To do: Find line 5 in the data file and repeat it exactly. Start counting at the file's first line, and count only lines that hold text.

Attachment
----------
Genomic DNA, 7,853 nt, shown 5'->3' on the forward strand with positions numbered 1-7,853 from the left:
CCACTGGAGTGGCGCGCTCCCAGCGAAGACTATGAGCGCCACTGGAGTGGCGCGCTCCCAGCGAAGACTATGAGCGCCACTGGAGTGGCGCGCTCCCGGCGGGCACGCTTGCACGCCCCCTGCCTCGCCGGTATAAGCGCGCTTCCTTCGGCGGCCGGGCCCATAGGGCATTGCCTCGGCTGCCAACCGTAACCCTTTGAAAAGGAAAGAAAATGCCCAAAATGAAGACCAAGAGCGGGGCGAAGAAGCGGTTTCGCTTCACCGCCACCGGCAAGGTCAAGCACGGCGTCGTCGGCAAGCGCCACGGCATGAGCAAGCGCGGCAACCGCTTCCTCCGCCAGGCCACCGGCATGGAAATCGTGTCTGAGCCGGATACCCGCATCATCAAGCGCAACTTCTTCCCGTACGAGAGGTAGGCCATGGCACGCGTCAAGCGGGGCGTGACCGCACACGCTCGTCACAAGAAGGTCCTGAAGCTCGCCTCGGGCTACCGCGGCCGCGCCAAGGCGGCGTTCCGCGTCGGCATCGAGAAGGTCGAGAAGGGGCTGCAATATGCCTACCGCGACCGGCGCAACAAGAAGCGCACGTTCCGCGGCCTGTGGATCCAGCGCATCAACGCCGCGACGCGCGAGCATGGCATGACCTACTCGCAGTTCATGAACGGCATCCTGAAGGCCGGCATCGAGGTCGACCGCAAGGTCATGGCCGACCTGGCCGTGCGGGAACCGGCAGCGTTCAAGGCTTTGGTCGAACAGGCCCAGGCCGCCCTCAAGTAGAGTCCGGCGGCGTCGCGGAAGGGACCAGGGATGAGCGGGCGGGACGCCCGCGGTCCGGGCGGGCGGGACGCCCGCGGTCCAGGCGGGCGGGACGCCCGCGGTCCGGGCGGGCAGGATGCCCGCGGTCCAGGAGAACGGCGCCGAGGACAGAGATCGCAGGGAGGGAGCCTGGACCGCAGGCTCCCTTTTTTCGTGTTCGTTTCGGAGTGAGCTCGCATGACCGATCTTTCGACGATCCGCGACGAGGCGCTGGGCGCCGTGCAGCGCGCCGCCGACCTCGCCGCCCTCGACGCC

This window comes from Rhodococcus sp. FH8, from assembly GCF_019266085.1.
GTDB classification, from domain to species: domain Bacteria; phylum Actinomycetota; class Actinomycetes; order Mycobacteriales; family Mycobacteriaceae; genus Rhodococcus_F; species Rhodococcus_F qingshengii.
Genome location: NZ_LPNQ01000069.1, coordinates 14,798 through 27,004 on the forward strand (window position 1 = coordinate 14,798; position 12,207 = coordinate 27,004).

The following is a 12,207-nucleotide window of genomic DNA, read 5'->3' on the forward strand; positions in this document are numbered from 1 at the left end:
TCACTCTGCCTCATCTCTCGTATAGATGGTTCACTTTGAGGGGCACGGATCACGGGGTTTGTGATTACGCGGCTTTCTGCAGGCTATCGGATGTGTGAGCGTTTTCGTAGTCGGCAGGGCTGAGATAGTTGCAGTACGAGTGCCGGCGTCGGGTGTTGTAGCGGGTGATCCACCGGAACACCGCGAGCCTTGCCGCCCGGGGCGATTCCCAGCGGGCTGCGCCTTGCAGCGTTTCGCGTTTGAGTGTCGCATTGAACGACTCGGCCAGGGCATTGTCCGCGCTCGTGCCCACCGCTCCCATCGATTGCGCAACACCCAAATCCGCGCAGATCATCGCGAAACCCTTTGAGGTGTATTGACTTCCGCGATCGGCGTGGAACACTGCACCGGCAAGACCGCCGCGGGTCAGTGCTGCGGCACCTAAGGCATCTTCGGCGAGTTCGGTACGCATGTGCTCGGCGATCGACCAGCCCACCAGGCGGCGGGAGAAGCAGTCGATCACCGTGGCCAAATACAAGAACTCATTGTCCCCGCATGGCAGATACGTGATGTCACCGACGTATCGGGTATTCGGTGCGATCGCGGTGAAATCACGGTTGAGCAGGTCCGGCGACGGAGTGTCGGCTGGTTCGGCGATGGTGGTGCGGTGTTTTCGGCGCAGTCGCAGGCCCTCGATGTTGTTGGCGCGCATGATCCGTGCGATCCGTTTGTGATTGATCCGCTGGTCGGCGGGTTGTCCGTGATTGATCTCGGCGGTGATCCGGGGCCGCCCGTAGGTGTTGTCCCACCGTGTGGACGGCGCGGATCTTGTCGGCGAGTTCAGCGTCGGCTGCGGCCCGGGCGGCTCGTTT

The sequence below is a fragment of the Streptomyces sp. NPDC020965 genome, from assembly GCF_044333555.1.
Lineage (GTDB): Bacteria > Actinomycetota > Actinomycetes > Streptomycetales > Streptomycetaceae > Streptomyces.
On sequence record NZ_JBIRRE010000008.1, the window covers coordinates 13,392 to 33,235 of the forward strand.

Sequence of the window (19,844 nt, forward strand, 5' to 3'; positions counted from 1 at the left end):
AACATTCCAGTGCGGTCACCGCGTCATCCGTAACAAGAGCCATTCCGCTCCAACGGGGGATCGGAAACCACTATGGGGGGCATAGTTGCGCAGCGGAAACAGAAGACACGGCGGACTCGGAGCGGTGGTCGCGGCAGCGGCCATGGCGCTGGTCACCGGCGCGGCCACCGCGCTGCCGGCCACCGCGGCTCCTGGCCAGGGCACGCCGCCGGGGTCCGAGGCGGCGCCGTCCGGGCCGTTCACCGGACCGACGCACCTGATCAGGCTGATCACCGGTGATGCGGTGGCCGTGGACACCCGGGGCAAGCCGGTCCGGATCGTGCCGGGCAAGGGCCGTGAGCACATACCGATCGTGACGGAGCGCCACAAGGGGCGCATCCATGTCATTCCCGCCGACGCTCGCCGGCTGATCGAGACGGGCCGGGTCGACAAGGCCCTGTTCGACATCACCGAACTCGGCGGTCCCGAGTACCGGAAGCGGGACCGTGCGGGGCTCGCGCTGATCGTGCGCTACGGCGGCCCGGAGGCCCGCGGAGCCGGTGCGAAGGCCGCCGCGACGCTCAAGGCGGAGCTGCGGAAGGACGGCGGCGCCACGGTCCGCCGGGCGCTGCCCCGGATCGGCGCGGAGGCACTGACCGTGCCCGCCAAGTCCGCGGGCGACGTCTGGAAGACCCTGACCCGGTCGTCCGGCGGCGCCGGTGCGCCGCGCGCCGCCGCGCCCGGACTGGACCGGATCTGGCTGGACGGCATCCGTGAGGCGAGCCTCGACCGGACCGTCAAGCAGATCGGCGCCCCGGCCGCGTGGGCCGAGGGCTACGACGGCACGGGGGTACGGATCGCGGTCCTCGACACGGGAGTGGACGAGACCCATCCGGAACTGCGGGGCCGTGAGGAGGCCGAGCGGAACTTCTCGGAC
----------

Genome location: NZ_LPNQ01000069.1, coordinates 14,798 through 27,004 on the forward strand (window position 1 = coordinate 14,798; position 12,207 = coordinate 27,004).